“The days of counting money and relying on anecdotal information to run your vended laundry business are gone,” Bittner noted. “Technology is firmly rooted in the vended laundry business, and it’s not going away. Not only laundromat owners, but their customers as well, will continue to demand a higher level of technology, ease of use, multiple payment options, and flexibility. Manufacturers will be pressed to be far more agile in adapting to these needs or risk being left behind.”

What Does the Future Hold?

According to our industry panel, here’s a peek at the future of the vended laundry industry:

Michael Finkelstein – I’m a glass is half-full kind of a person. If some of the proposed tax cuts we’re hearing about occur, it will fuel the economy. I think that will help retailing in general, not just the laundry business. If there’s more money in people’s pockets, that’s a good thing.

2018 will be a good year for me. I bought a new store in October, and from all indications, it’s going to be a barnburner. Also, I’m remodeling some stores, and I have an aggressive plan for 2018 and 2019. I already know what I’m doing for the next two years. Plus, I’m excited about the CLA’s Excellence in Laundry Conference next spring, as well as the continued growth of the LaundryCares Foundation.

William Bittner – Our economy is generally strong, but stock market investor sentiment is very much one of caution, perhaps skewing bearish. For that reason, I expect 2018 to be a year of growth for our industry as investors seek safer, recession-resistant options.

In addition, flexible payment systems will continue to grow, as we further transition to a cashless society. A major component of this will be harnessing the power of the smartphone. One estimate puts the national average of laundromat users who own smartphones at 70 percent. This number is going to grow. Equipment manufacturers and store owners will need to account for this fact in their offerings to customers.

Lastly, I think 2018 will see even more focus on manufacturers providing total management solutions – systems that not only give them valuable machine and operations data, but empower them to engineer marketing tactics tailored to their customers.

Joel Jorgensen – As long global markets remain on their current course, we forecast strong store development and equipment sales. There is a large inventory of underachieving stores, due to lack of progressive focus; more of these owners will look at equipment updates and the generation of new revenue streams during 2018.

Todd Fener – There will be more investment partnerships ramping up to seven-plus stores quickly. Partnerships don’t need to cash flow right away, allowing them to pay a little more per store to reach scale faster. Add to that all of the great payment and cash-monitoring systems, and you’ll be seeing more institutional investors next year.

Ron Kelley – I see the self-service laundry business remaining stable, if you’re in a lower income demographic. If your demographic is upper-lower to lower-middle, you will continue to see the evolution toward the full-service wash-dry-fold model.

Karl Hinrichs – I would expect the laundry industry to embrace the internet/phone pay systems. These are not going away, as millennials will be driving this technology. Like everything else in our industry, this will not happen overnight and it will not totally replace cash, but as more and more people start to leave their wallets at home, the smartphone will begin to replace currency.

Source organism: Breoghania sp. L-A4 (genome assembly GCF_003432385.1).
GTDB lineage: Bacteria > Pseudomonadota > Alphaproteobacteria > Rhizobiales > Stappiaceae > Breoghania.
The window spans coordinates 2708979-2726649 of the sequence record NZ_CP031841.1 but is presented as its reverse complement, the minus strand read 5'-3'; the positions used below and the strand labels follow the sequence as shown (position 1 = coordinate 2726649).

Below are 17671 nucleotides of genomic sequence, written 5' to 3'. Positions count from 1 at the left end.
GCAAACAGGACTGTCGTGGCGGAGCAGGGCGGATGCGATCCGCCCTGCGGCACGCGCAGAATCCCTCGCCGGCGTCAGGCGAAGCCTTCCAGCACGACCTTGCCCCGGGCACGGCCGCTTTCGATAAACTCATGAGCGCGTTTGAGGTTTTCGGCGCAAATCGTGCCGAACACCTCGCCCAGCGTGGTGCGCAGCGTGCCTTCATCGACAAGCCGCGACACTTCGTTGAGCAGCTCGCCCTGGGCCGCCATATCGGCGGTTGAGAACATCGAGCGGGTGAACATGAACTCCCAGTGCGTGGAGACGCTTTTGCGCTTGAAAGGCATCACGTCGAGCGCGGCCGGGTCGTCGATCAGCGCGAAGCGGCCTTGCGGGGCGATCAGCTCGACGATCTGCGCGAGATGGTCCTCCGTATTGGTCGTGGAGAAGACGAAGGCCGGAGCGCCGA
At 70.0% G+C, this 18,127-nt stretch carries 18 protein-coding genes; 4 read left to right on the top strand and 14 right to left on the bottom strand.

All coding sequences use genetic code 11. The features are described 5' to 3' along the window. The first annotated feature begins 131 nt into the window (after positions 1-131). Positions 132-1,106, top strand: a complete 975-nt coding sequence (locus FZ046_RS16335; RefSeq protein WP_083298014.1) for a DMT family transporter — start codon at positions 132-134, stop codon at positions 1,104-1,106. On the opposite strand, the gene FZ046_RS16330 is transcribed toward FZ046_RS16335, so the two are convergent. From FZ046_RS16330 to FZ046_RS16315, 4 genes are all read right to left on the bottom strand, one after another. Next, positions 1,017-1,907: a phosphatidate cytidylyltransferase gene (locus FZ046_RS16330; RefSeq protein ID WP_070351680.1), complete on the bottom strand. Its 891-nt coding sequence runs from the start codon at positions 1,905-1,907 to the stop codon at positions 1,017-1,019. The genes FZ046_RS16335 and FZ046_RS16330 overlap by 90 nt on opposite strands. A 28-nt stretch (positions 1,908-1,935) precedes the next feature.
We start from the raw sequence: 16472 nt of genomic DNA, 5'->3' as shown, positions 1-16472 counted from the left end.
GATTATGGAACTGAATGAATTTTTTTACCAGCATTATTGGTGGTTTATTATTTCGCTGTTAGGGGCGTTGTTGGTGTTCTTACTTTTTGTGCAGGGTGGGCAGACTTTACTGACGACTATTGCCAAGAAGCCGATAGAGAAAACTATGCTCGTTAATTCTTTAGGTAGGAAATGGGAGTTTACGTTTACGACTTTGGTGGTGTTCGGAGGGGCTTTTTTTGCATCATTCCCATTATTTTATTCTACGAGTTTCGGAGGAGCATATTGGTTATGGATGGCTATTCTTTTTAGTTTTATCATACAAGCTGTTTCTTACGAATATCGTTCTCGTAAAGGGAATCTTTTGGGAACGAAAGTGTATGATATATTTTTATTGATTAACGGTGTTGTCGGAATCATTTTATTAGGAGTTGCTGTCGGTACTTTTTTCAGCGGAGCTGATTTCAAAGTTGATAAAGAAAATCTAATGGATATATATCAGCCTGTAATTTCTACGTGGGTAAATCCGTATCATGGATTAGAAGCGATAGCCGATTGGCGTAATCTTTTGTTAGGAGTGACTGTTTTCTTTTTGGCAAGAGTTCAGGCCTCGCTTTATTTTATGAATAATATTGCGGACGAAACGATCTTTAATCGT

Ted Ristaino – Barring some unforeseen incident that puts the brakes on the economy, 2018 should be another strong year. Low unemployment and low multi-housing vacancy rates provide a good opportunity for well-run stores. Wages began to rise at a faster rate recently, which means more money in circulation locally.

Many store owners don’t fear increasing vend prices, which improves margins. What’s more, natural gas is abundant. Add some wash-dry-fold and some commercial business to the mix, and 2018 can be another successful year.

Brian Grell – I see a robust market for the next several years, for both existing laundromats, as well as peak interest from investors looking to enter the laundromat space. Think back to the 1990s, when many “megastores” were built. These super-sized laundries, which reside in well-established locations, have become old, tired and inefficient, yet many are still profitable. These are the stores that enjoy substantially higher profitability and, as a result, become appealing to investors at significantly higher valuations. It will be hard to resist common sense and the proven successes of a retooling.

Steve Marcionetti – I think we will see an increase in existing store remodeling and re-equipping with more efficient machines and alternative payment systems. Society, in general, is expecting more from retailers – laundromats included. Consumers want more than just four white walls in which to get their laundry done. They want a comfortable place to spend a couple of hours a week – where their kids are safe and occupied, and where they can get a quality wash experience that they can’t get at their home or apartment.

Daryl Johnson – In three years, we want to be double the size we are now. I think the industry is very strong, and I’m putting my money where my mouth is.